With all the talk about the NCYSA trying to form an academy program, I wanted to jot down my own thoughts on how an Academy might work in the local soccer association I’m a part of. Now, while I’m president of our local association, I’m just one person out of many who help run things. These are my own opinions and don’t reflect what our league might do or how our board feels as a whole.

In case you’re joining us late, you should read up on the NCYSA Academy Proposal and the reaction of the member associations.

To try and put this academy debate in perspective, I figured I’d write up my ideas on how an academy might work in our league. While some large associations already have academy programs in place (CSC, CASL, etc), this would be new to many smaller leagues. Even among the large associations, the structure of the academies varies.

So what about our league?

First, some background. The Mebane Youth Soccer Association is a young league formed in the Spring of 2002. We attained NCYSA Level 2 membership in January of 2006. We are what could be called a ‘mid-sized’ league, ranking 21st out of 101 NCYSA leagues in total players for 2006. We expect to have around 600 recreational players this spring and next fall expect our Challenge program to grow to about 150 players if all goes well.

The first issue is where would an Academy ‘fit’ within our league. Right now we have 133 U9/U10 players signed up for our U10 Coed Recreational division. We have two U10 Boys Challenge teams. We’re hoping to have two next year along with a new U10 girls team. One of the U10 teams we have today is really a U9 development team. I foresee us having one boys and one girls true U10 Challenge team for the next few years then perhaps expanding to a second U10 boys team. Part of the reason for not having more kids in Challenge at U10 is parents and/or kids who don’t think they are ready even when the kid has good enough skills. Sure, we aren’t a huge league, but with our numbers we could probably support 2-3 U10 teams (total between boys and girls). And this is where I see an academy helping us out.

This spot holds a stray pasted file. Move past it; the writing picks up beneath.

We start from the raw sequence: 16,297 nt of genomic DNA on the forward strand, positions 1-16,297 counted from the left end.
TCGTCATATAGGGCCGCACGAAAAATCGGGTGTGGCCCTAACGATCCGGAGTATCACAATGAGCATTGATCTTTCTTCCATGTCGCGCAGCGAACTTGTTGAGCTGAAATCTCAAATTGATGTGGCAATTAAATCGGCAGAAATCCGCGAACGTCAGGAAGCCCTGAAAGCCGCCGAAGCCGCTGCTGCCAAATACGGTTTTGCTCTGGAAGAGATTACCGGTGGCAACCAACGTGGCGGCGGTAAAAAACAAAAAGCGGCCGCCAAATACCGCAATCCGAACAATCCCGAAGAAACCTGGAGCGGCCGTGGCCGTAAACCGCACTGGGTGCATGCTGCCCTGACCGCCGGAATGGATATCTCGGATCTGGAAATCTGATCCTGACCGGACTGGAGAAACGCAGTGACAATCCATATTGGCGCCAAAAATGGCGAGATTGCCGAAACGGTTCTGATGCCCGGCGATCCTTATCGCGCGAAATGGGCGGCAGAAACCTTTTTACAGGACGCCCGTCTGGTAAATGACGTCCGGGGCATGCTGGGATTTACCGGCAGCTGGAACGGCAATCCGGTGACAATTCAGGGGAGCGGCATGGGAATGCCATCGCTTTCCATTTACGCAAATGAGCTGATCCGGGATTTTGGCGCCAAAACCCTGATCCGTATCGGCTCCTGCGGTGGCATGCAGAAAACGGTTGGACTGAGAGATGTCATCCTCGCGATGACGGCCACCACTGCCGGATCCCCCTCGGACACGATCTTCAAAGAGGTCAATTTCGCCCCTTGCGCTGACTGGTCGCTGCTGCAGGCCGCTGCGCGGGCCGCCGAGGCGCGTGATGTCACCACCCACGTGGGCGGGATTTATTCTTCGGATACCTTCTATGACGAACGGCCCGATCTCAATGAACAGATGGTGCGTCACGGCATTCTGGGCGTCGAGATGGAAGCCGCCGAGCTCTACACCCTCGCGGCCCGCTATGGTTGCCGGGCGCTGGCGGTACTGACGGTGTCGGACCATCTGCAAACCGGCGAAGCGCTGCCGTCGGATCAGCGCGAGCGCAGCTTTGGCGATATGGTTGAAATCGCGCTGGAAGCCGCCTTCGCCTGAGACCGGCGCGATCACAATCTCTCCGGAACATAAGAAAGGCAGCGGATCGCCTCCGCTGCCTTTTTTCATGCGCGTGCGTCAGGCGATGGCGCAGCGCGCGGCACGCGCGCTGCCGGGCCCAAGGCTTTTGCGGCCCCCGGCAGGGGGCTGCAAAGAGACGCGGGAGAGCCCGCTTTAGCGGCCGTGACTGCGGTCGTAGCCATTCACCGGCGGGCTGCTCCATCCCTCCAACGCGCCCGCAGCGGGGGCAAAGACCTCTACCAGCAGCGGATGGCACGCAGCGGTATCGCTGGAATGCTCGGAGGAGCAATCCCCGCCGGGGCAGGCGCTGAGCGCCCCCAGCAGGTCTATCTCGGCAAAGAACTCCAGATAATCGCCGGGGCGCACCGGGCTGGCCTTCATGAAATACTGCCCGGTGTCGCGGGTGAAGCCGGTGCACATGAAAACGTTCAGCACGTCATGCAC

We currently pool train our Challenge teams from June through September, primarily for core skills work and conditioning. Then the teams fall back into team practices. I wouldn’t be surprised to see the pools reinstated, maybe once every other week this season. To me, it would be ideal to have a new academy program that fit between Rec and Challenge. Have it be for U9 and U10, expanding to U11/U12 later if the interest is there. The academy players would train in a pool alongside the current Challenge players. This would get the Academy players paying time with the Challenge players (I’m a big believer in cross level exposure). Then when the Challenge teams began their match schedule, the academy players would play their academy matches with teams formed in the academy philosophy for each event. Hopefully both groups of kids would continue to train together at least 2-4 times a month.

The idea here would be to get kids who might want to play Challenge some day, but aren’t quite ready (either skill wise or just confidence wise) into a program where they can receive additional training in a non-pressured environment. Even though our Challenge program is in it’s first year, it is clear to us we have a number of kids in that ‘layer’ of wanting more than Rec but not sure if they are ready for Challenge. This makes an Academy an ideal fit. I also think we have a number of U9 age players who would like to ‘prepare’ for Challenge tryouts, so allowing U9’s into the academy would be a good thing.